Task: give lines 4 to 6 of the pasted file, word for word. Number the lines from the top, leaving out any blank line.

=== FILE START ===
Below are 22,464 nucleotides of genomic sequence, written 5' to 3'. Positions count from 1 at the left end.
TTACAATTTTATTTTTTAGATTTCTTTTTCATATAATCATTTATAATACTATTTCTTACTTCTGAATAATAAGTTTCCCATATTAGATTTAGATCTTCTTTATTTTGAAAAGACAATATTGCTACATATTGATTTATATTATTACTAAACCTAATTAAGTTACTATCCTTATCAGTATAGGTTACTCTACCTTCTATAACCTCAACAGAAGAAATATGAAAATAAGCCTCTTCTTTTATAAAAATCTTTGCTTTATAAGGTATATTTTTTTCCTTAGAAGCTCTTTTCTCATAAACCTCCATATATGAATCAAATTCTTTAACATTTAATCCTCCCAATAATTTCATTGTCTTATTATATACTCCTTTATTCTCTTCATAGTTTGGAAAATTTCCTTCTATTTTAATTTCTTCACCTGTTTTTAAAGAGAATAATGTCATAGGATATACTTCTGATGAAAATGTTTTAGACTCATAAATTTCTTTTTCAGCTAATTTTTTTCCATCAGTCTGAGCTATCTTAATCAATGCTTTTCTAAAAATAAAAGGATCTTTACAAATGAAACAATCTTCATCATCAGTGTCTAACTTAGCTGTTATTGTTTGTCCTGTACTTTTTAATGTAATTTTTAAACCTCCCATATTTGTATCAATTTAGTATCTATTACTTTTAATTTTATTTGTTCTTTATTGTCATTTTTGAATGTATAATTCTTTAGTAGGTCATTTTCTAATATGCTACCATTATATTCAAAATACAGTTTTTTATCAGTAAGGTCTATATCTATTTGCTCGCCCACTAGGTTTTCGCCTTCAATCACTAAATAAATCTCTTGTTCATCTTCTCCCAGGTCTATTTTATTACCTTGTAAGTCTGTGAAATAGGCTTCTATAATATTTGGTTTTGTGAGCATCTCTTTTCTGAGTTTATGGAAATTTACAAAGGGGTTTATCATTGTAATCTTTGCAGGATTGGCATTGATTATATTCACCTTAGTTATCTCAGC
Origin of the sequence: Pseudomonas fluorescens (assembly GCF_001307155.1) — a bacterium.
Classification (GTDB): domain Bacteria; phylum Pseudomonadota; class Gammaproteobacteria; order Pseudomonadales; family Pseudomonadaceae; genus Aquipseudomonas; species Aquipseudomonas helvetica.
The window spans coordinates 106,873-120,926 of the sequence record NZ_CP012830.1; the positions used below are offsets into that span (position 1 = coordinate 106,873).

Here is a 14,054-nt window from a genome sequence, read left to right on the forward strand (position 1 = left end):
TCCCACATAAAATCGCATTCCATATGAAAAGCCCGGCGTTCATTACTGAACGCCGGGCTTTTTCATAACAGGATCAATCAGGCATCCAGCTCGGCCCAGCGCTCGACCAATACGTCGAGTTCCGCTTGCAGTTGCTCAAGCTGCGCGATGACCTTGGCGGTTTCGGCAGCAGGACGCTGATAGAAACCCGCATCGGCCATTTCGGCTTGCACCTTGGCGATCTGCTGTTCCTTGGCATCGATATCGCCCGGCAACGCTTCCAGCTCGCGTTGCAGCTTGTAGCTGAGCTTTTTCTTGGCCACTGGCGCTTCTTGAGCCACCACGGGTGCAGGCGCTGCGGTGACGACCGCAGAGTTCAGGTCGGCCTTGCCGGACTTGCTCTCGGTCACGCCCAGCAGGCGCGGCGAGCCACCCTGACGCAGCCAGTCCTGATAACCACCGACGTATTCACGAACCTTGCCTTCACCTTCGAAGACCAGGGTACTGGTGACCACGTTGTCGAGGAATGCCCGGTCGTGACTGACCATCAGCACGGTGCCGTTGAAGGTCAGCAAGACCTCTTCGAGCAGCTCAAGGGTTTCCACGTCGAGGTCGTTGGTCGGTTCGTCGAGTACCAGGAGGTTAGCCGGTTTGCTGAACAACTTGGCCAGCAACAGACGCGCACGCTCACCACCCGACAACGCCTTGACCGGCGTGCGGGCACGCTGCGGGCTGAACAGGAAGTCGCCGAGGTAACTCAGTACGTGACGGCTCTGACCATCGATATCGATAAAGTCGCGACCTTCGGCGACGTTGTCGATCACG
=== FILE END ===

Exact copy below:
Classification (GTDB): domain Bacteria; phylum Pseudomonadota; class Gammaproteobacteria; order Pseudomonadales; family Pseudomonadaceae; genus Aquipseudomonas; species Aquipseudomonas helvetica.
The window spans coordinates 106,873-120,926 of the sequence record NZ_CP012830.1; the positions used below are offsets into that span (position 1 = coordinate 106,873).

Here is a 14,054-nt window from a genome sequence, read left to right on the forward strand (position 1 = left end):